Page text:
How do you stay close if you’re afraid you’re growing apart from your husband?
I’ve been writing a three-part series on porn, and I have more I need to say. But I feel like I’ve been talking ONLY about that all week, and so I’d like to put all of that on hold and come back to it later (I promise). And today I just want to be really vulnerable and share some things with you.
My husband and I have had a rough few years.
It’s not because of anything either of us has done; it’s just because of work schedules and geography. We simply weren’t together very much. And that put a huge strain on us.
We’re coming out of it now, and I’d like to tell you about it–my warnings for other people to avoid, and what made it possible for us to reconnect afterwards.
I’m honestly just a real person like all of you.
I don’t want you, my readers, ever to think that I’ve got the marriage thing totally figured out. Some seasons we sail right through, and others we really have to work. I shared in 9 Thoughts That Can Change Your Marriage (my newest book) about some of the struggles Keith and I have had over the last few years, and what I had to do to change my own attitude and my own mind.
Sometimes when I meet blog readers I realize that there’s this perception that we have a perfect life. And we really don’t. And I think that this may be an encouragement to you–to know that EVERYBODY goes through rough patches. So let me tell you what happened with us.
Keith got a job in a different city.
For years his job in our hometown was so stressful. He had long hours, personality conflicts, and constant crises. They were chronically short staffed of pediatricians, but needed the call schedule covered. What do you do if there aren’t enough pediatricians? If you’re a caring, nice guy like my husband is, you step up to the plate and you do extra call.
But that takes a toll.
And finally he said, “enough”. He took a job at a bigger teaching hospital an hour away.
It was the perfect job. My husband is such a good teacher, and the job entailed teaching medical students and residents. He won some awards. He was having the time of his life.
The problem is that he had to about eight calls a month. Those calls were infinitely easier than the ones he used to do, because instead of going in to the hospital in the middle of the night, residents now took care of things and only phoned him for orders and advice. But it also meant he had to stay in that city for eight nights a month.
There was a long commute–and he had to be at work at 7:30. That means that we no longer had breakfast together.
He was home much later often, especially when he had periodic meetings.
And at the same time I still had speaking engagements.
We tried to work his call around my speaking, because our daughters were still at home.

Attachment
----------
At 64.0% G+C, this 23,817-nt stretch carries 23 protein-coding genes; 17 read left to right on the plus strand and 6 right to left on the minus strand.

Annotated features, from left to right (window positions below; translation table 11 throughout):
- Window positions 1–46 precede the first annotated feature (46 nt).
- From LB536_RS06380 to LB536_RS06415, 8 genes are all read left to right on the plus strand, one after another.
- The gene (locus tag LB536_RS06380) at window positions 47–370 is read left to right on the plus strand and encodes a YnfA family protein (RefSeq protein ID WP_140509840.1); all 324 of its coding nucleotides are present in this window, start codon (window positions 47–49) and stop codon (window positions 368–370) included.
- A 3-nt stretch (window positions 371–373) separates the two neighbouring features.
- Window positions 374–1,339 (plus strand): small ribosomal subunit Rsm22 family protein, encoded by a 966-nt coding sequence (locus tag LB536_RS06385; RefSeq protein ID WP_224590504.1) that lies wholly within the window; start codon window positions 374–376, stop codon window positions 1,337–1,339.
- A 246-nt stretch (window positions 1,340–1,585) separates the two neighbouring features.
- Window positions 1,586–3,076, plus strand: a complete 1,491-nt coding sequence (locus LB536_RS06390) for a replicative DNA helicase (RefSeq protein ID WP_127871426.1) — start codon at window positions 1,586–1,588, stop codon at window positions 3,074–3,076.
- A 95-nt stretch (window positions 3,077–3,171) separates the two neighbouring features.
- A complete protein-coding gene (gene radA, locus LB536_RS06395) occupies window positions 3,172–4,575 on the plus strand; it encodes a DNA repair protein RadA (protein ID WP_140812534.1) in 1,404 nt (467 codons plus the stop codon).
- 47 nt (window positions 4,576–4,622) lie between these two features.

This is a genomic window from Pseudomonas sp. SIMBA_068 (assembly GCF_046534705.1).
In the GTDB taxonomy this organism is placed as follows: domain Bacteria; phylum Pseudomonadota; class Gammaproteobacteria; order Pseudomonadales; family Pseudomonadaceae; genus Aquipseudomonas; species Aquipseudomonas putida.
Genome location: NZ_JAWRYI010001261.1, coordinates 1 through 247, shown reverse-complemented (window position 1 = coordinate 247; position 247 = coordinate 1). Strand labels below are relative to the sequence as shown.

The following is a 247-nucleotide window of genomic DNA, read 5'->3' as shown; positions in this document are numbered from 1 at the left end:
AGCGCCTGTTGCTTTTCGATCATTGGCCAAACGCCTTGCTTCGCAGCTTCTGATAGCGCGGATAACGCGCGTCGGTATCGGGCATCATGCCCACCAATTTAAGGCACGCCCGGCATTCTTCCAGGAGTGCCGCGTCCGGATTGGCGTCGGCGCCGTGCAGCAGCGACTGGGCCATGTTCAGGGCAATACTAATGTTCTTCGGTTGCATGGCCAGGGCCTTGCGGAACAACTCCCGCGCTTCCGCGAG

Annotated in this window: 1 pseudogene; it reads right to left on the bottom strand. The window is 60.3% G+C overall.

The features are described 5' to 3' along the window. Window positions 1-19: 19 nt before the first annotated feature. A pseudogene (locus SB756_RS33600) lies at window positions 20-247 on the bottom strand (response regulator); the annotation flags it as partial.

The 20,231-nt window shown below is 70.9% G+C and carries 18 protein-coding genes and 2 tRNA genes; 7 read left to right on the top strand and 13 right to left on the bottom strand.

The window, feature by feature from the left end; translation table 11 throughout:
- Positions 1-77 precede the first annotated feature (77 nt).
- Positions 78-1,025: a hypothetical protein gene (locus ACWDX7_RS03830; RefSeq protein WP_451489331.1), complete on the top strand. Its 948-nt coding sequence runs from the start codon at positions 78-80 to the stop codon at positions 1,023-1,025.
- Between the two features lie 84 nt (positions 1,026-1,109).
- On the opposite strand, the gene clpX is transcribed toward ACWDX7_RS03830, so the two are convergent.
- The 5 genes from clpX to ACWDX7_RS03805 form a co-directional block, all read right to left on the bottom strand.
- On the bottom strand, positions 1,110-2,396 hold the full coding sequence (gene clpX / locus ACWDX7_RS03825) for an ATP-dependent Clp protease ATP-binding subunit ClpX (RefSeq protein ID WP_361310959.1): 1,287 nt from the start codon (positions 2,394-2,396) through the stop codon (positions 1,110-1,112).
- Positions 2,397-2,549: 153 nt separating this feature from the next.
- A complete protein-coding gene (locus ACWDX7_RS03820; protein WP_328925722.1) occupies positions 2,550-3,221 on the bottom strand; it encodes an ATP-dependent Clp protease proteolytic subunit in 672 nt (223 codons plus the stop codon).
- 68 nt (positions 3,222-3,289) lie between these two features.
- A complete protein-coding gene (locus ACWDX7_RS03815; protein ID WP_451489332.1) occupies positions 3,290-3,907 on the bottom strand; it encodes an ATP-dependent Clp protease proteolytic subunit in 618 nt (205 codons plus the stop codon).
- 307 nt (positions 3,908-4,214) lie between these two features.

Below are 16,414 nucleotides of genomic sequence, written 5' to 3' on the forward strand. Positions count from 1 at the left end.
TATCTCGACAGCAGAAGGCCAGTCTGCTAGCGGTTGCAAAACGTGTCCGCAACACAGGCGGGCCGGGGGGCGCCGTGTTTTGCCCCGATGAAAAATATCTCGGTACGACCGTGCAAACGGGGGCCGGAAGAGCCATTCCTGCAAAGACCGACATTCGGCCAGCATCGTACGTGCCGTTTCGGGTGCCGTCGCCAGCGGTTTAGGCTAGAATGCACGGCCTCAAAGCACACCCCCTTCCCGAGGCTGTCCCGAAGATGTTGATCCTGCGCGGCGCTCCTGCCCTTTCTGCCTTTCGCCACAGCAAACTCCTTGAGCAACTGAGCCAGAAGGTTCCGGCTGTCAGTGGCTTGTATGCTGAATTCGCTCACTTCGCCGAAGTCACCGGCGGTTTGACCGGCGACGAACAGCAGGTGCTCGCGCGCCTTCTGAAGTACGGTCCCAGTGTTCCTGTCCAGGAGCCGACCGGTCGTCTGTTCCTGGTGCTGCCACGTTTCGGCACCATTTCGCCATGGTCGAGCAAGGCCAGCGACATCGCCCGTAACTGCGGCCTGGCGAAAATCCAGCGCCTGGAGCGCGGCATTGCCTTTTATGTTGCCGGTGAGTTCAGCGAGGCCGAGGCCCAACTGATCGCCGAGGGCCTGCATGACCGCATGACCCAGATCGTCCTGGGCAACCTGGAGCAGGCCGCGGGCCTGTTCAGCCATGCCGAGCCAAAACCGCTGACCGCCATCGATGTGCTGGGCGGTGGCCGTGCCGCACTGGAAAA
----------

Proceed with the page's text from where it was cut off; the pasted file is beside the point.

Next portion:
So think what that did: he’d be gone eight nights a month. I’d be gone maybe five. Take a few more nights for his meetings. Then we had church commitments (we ran the youth quizzing ministry at church which required four weekends a year where we’d take the kids away to a competition. Four weekends doesn’t sound like much until you realize how few weekends we’d have).
Suddenly we had very little time together.
We didn’t realize it would be this bad (he was only supposed to do five calls a month when he took the job). But that first month he had his full call load, plus he had two weekends for conferences and training courses. I spoke for a weekend. We had maybe seven nights together all month. And I started to get scared.
Of course, when your schedules are bizarre like that, you know what always happens, right? When you finally have a week together, in its entirety–that’s when your period comes. It doesn’t come when he’s on call. It doesn’t come when you’re away traveling. It’s when you’re finally together again. And I was having major issues in that department and getting chronically anemic, and the stress was horrible.
And it just got hard. So hard.
I started getting used to living my life alone.
Keith used to be my confidante–the one I bounced everything off of and the one who helped me through all my decisions. But when he wasn’t home for days at a time, I got used to thinking about things myself. I’d take walks and process my thoughts. I’d call my mom and bounce things off of her. I talked to my girls a lot.
And he’d get home, let’s say three days after whatever crisis had begun, and it would feel like too much work to fill him in on everything. So I’d just share with him the “short version” of the story.
Within a year I felt like he didn’t really understand my heart anymore. When he didn’t even know 90% of the things that were bugging me, then how could we feel like we’re one?
We tried talking more, and sharing our “highs” and “lows” of each day, and that certainly helped. We called each other more when we were in different cities.
But when someone isn’t there in the day to day, you really start to feel like you’re walking through life alone and unsupported, even if that is not anyone’s intention.
And I know that Keith felt the same way, too.
The seasons of distance were draining us.